These database compile and store data on healthcare utilisation from primary care, specialist open care, as well as in-hospital care.24 As an indication for its accuracy and validity, VAL is used by the Council for updating the National Patient Register kept by the Swedish National Board of Health and Welfare (NBHW) as well as the annual benchmarking reports of the NBHW and the Swedish Association of Local Authorities and Regions.25 Since 1997, diagnoses have been coded according to WHO's International Classification of Diseases, 10th edition (ICD-10).

Study population

The present study population was not a sample. The study population included all living persons who resided in Stockholm County at some point, 1 January 2008–31 December 2014. Data on all healthcare consultations in primary care, specialised open care, and in-hospital care during 2013 and 2014 were extracted from VAL. People with at least one visit or one hospital stay, where a diagnosis indicating exposure to sexual abuse was registered during 2013–2014, were identified.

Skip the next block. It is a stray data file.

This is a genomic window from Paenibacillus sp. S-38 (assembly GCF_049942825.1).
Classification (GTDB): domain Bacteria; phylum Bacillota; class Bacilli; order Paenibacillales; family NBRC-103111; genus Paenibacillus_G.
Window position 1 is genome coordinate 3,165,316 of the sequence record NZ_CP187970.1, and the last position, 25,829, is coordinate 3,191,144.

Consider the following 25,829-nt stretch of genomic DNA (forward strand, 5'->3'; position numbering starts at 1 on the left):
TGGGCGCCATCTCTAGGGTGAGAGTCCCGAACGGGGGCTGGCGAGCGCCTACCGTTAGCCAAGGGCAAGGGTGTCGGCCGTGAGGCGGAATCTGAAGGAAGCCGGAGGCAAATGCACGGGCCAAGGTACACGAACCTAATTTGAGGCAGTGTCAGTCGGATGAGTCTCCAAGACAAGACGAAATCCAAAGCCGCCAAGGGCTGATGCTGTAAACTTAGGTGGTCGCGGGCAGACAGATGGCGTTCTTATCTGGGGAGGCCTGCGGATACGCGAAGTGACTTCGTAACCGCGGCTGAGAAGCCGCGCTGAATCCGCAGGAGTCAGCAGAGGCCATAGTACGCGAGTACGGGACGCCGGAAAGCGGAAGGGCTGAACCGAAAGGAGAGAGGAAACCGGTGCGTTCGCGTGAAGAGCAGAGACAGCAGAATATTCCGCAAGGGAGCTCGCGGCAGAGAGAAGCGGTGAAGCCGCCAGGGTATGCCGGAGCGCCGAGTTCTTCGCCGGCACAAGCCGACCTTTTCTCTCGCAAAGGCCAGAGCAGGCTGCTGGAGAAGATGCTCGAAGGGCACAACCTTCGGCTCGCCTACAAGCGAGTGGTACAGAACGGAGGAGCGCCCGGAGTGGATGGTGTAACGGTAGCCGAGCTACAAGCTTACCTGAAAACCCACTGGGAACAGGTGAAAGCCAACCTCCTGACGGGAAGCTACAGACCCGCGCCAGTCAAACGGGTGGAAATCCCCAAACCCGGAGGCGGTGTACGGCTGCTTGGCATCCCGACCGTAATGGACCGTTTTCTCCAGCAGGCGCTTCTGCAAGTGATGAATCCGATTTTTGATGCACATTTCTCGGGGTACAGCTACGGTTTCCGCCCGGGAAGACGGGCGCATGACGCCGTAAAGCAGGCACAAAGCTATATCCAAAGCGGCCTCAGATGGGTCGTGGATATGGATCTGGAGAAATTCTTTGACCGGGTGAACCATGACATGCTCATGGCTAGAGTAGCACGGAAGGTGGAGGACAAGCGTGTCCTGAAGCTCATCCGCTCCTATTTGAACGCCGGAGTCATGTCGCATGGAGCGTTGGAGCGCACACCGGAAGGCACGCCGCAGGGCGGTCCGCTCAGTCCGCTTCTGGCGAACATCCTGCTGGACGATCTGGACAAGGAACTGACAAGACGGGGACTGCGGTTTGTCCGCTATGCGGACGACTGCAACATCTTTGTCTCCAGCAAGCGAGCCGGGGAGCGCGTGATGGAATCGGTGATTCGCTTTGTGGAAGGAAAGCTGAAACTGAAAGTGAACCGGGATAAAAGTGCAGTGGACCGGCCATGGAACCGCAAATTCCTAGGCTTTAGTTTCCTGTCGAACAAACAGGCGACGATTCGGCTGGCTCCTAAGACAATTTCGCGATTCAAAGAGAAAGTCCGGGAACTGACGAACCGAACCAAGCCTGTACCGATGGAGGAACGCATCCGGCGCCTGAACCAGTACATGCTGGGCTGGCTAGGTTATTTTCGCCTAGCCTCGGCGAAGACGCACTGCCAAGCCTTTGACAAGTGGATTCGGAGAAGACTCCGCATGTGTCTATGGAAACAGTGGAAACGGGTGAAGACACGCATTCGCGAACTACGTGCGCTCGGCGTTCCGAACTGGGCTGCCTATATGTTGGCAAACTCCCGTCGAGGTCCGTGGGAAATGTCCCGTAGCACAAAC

Sociodemography

We used the Mosaic tool as classification of neighbourhood socioeconomic status into three levels, that is, high, middle or low. Mosaic is a tool developed by the marketing company Experian, to classify consumers in order to make sale activities more effective. The Mosaic system makes it possible to achieve a nuanced classification of socioeconomic status. It uses a multivariate modelling using over 400 variables to group postcodes into different types and aggregated broader groups. It uses data from 29 different countries, and has been shown to be useful also for classification of cohorts in epidemiological research.26 ,27

Design